Following unprecedented back-and-forth with representatives from various governments, the ICANN board announced its plan to approve the new generic Top-Level Domain (gTLD) program at a special session to be held on June 20, 2011, at the ICANN meeting in Singapore.
The approval of the gTLD program and the associated Guidebook assumes the release of an updated version of the currently 312-page Guidebook for a month of public comment on April 15, 2011. ICANN has also released a draft timeline of dates based on the current plan.
Assuming these new dates stick, the application period for new gTLDs could begin at the end of October. Many potential applicants have kept their plans on hold pending more definitive timelines, but now is likely the time to start the process in earnest.
For many companies, the prospect of a new gTLD using the company’s brand name(s) is a strategic marketing decision with significant implications for intellectual property interests as well as brand management.
Although ICANN plans to have a new round of applications every couple of years, few in the industry think that is likely for the first few rounds. There is consistent speculation that the second round will be at least 5-6 years after this round. Consequently, companies should consider carefully whether to seize an opportunity during this round. So far Canon, Hitachi and Deloitte have announced that they intend to apply for their respective branded gTLDs.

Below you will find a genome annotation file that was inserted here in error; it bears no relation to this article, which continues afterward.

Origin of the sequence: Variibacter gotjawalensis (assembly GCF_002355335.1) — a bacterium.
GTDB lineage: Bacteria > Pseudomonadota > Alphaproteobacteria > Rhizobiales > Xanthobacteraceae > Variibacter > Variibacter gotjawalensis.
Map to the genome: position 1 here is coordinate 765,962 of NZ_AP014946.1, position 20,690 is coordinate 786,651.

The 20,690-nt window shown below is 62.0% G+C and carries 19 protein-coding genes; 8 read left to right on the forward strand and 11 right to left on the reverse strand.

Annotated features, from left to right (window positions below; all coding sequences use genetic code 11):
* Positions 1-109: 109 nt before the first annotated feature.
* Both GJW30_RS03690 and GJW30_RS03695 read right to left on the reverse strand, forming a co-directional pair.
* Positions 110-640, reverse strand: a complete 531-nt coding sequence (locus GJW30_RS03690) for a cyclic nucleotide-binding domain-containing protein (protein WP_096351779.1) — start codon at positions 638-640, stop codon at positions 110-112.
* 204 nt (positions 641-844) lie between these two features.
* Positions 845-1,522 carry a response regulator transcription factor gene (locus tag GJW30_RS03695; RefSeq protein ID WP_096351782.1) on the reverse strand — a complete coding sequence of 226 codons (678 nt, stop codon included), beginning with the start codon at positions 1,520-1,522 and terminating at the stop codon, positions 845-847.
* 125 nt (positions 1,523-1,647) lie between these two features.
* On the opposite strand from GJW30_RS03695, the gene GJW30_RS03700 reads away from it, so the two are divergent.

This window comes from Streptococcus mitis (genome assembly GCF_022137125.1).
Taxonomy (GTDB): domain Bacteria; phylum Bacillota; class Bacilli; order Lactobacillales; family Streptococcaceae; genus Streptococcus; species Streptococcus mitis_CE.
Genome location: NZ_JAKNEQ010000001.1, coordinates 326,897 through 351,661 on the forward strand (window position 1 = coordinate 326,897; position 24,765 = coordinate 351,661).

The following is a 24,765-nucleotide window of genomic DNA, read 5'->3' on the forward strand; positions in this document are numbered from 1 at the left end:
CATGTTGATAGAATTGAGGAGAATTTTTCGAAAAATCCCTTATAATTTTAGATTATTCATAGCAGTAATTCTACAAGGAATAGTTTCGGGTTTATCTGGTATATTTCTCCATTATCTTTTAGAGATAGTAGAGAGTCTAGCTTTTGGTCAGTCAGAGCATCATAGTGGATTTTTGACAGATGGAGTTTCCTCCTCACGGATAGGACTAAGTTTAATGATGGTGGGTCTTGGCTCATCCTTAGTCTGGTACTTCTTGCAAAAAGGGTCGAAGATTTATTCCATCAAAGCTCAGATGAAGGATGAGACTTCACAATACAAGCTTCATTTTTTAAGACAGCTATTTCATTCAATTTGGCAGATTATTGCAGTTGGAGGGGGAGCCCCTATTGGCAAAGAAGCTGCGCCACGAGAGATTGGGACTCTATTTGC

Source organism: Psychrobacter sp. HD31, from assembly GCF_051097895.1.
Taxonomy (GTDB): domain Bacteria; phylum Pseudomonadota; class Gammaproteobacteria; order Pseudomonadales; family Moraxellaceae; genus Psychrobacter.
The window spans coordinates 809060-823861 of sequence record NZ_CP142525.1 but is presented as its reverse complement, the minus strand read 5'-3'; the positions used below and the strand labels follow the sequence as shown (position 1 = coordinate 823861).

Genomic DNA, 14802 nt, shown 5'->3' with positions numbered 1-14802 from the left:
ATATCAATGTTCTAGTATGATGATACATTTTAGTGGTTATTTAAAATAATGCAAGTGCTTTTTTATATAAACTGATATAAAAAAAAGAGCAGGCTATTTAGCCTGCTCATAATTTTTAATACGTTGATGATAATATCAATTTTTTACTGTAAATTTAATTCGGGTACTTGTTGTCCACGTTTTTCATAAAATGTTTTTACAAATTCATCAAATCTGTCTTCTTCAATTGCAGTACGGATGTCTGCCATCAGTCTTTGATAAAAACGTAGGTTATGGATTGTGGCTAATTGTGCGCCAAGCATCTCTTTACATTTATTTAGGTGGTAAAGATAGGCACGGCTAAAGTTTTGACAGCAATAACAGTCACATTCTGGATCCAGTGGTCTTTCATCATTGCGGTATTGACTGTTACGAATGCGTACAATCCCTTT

The application process will require significant resources and assistance from a strategic, operational and legal perspective. Among other things, applicants will need to have contracts in place with technical service providers prior to submitting the application, since those service providers are required to complete various sections of the application. While the standard, plain vanilla service offered by providers will be sufficient for some business models, more complex, community-oriented or otherwise unusual business models may require more customized contracts with the service providers. Don’t delay.